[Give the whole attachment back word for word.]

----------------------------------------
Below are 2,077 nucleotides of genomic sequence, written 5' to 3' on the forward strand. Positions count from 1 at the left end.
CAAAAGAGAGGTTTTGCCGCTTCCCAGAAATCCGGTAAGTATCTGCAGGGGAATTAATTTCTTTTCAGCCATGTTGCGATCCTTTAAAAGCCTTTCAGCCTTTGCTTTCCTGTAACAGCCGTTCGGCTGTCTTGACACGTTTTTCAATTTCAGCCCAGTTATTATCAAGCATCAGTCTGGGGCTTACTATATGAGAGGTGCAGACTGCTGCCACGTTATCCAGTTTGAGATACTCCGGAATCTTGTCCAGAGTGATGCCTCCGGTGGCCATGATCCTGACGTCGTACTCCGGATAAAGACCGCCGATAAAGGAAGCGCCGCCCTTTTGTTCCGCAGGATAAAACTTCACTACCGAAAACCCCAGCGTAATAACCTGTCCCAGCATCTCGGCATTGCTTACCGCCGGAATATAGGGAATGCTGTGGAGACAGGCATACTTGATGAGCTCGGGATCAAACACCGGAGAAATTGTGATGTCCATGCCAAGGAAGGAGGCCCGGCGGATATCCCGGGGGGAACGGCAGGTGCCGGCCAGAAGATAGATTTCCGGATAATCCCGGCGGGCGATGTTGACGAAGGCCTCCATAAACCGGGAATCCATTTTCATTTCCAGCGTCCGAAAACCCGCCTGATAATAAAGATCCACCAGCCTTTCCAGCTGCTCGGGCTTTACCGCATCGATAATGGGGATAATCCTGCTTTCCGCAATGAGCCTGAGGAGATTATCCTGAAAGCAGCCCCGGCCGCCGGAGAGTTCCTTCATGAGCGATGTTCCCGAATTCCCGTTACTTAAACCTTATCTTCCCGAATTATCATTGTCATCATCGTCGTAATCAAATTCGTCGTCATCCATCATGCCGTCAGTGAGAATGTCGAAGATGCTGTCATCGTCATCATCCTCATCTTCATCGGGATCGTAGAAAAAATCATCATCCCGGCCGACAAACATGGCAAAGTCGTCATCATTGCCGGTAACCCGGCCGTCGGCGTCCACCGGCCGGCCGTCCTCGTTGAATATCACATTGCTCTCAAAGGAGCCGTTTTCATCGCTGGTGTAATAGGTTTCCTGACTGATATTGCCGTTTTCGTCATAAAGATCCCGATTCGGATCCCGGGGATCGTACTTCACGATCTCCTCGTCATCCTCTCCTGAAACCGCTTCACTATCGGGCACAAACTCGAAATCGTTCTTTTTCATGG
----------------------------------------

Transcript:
Below are 2,077 nucleotides of genomic sequence, written 5' to 3' on the forward strand. Positions count from 1 at the left end.
CAAAAGAGAGGTTTTGCCGCTTCCCAGAAATCCGGTAAGTATCTGCAGGGGAATTAATTTCTTTTCAGCCATGTTGCGATCCTTTAAAAGCCTTTCAGCCTTTGCTTTCCTGTAACAGCCGTTCGGCTGTCTTGACACGTTTTTCAATTTCAGCCCAGTTATTATCAAGCATCAGTCTGGGGCTTACTATATGAGAGGTGCAGACTGCTGCCACGTTATCCAGTTTGAGATACTCCGGAATCTTGTCCAGAGTGATGCCTCCGGTGGCCATGATCCTGACGTCGTACTCCGGATAAAGACCGCCGATAAAGGAAGCGCCGCCCTTTTGTTCCGCAGGATAAAACTTCACTACCGAAAACCCCAGCGTAATAACCTGTCCCAGCATCTCGGCATTGCTTACCGCCGGAATATAGGGAATGCTGTGGAGACAGGCATACTTGATGAGCTCGGGATCAAACACCGGAGAAATTGTGATGTCCATGCCAAGGAAGGAGGCCCGGCGGATATCCCGGGGGGAACGGCAGGTGCCGGCCAGAAGATAGATTTCCGGATAATCCCGGCGGGCGATGTTGACGAAGGCCTCCATAAACCGGGAATCCATTTTCATTTCCAGCGTCCGAAAACCCGCCTGATAATAAAGATCCACCAGCCTTTCCAGCTGCTCGGGCTTTACCGCATCGATAATGGGGATAATCCTGCTTTCCGCAATGAGCCTGAGGAGATTATCCTGAAAGCAGCCCCGGCCGCCGGAGAGTTCCTTCATGAGCGATGTTCCCGAATTCCCGTTACTTAAACCTTATCTTCCCGAATTATCATTGTCATCATCGTCGTAATCAAATTCGTCGTCATCCATCATGCCGTCAGTGAGAATGTCGAAGATGCTGTCATCGTCATCATCCTCATCTTCATCGGGATCGTAGAAAAAATCATCATCCCGGCCGACAAACATGGCAAAGTCGTCATCATTGCCGGTAACCCGGCCGTCGGCGTCCACCGGCCGGCCGTCCTCGTTGAATATCACATTGCTCTCAAAGGAGCCGTTTTCATCGCTGGTGTAATAGGTTTCCTGACTGATATTGCCGTTTTCGTCATAAAGATCCCGATTCGGATCCCGGGGATCGTACTTCACGATCTCCTCGTCATCCTCTCCTGAAACCGCTTCACTATCGGGCACAAACTCGAAATCGTTCTTTTTCATGG